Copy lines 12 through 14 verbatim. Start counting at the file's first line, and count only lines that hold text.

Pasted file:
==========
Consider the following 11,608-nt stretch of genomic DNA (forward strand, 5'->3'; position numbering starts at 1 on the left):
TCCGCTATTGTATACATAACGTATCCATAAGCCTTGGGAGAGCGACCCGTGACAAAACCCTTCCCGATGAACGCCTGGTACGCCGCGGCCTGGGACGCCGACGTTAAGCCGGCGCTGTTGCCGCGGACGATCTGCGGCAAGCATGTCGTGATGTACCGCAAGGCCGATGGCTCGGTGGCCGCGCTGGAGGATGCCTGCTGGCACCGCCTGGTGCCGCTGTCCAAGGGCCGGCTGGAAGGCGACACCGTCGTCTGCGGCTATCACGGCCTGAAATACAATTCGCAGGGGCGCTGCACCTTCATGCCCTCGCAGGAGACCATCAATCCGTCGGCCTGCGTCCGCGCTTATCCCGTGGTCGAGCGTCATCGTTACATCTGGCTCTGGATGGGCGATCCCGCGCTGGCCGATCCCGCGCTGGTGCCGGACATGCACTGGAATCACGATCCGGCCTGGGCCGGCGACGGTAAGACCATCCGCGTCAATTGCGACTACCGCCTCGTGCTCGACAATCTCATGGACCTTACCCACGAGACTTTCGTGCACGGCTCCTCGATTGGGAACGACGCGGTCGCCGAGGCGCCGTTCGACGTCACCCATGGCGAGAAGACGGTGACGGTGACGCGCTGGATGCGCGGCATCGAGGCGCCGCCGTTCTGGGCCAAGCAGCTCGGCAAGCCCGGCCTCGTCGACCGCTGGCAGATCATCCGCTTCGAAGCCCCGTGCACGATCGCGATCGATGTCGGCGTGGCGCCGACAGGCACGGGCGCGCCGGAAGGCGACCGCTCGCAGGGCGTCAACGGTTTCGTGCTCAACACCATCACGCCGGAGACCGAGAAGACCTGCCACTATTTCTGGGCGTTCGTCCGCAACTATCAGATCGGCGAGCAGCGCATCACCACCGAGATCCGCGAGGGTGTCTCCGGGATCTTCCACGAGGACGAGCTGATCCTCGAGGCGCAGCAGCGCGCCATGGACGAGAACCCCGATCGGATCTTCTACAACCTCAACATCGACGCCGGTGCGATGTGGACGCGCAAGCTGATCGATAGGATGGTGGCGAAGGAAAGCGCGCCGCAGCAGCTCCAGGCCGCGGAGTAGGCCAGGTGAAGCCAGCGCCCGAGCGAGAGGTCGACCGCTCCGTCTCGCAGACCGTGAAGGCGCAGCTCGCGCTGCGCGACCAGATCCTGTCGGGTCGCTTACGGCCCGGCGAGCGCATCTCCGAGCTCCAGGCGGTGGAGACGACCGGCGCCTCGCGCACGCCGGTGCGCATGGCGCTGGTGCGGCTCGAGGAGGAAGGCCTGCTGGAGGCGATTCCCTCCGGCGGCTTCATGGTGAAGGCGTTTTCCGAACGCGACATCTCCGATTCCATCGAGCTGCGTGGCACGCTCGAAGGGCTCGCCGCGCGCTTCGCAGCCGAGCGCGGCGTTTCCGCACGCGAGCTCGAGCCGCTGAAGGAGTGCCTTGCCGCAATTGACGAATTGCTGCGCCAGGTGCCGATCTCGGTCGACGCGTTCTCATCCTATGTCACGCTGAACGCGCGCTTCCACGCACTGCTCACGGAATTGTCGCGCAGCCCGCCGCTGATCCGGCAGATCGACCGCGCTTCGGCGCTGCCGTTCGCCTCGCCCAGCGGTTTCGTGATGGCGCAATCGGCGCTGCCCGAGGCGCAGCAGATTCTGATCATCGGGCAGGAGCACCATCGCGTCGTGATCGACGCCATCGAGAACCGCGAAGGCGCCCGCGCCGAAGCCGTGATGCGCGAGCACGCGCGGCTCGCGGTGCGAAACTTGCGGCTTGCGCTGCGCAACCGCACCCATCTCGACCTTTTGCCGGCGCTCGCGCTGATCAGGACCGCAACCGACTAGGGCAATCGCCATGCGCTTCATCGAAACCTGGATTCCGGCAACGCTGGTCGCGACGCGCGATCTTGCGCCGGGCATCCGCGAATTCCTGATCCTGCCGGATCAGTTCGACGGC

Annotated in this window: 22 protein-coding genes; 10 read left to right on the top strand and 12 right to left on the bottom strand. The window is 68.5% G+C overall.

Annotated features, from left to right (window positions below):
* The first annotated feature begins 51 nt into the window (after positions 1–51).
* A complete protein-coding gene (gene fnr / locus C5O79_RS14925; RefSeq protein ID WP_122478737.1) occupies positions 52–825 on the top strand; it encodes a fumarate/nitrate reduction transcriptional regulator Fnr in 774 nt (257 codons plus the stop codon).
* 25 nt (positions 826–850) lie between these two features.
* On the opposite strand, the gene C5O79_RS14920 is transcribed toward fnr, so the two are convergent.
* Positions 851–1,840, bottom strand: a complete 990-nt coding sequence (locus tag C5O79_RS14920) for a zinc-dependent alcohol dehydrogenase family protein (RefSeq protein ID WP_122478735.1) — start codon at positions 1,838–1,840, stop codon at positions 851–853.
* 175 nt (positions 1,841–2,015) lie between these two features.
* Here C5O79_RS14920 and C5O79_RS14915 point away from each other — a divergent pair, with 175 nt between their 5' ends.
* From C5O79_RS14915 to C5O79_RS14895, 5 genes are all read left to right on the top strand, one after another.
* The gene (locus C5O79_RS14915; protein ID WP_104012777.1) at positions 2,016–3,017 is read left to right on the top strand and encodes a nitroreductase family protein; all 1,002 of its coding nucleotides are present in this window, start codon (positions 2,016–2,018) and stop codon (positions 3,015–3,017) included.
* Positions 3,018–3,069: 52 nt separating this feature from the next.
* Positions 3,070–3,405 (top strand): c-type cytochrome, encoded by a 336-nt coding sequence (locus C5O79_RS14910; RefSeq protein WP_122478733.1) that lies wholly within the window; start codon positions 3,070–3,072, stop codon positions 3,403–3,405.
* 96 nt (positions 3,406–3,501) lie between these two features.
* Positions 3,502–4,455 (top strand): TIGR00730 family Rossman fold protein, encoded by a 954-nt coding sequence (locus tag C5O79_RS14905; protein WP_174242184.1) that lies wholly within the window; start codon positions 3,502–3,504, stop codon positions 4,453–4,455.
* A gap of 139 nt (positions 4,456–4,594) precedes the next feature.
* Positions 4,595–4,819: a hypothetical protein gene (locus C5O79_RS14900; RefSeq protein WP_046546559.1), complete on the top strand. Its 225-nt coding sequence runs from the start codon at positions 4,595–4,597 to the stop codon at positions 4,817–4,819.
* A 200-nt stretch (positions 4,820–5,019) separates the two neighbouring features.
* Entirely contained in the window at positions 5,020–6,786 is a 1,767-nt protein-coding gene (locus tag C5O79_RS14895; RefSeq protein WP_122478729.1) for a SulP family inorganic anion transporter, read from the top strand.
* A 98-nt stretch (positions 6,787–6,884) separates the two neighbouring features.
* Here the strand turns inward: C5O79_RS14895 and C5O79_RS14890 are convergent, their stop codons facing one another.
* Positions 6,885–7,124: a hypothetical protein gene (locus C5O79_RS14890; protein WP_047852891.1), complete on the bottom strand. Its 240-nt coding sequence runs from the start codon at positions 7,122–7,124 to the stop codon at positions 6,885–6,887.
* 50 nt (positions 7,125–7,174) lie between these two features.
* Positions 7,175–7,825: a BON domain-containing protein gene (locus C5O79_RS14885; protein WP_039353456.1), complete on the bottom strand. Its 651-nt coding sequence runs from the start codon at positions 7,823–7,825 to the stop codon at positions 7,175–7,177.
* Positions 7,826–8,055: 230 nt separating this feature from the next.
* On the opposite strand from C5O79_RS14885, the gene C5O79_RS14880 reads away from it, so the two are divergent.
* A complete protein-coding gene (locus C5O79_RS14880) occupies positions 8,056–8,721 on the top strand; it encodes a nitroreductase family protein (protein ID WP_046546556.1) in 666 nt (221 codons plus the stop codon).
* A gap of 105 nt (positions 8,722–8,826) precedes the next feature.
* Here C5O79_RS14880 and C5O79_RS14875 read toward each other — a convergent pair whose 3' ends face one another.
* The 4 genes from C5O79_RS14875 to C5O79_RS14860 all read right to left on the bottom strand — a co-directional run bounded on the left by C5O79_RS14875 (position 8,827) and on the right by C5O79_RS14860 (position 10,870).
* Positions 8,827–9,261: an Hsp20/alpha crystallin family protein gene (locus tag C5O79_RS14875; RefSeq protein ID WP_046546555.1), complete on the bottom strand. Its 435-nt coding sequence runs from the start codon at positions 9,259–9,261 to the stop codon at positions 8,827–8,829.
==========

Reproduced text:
* From C5O79_RS14915 to C5O79_RS14895, 5 genes are all read left to right on the top strand, one after another.
* The gene (locus C5O79_RS14915; protein ID WP_104012777.1) at positions 2,016–3,017 is read left to right on the top strand and encodes a nitroreductase family protein; all 1,002 of its coding nucleotides are present in this window, start codon (positions 2,016–2,018) and stop codon (positions 3,015–3,017) included.
* Positions 3,018–3,069: 52 nt separating this feature from the next.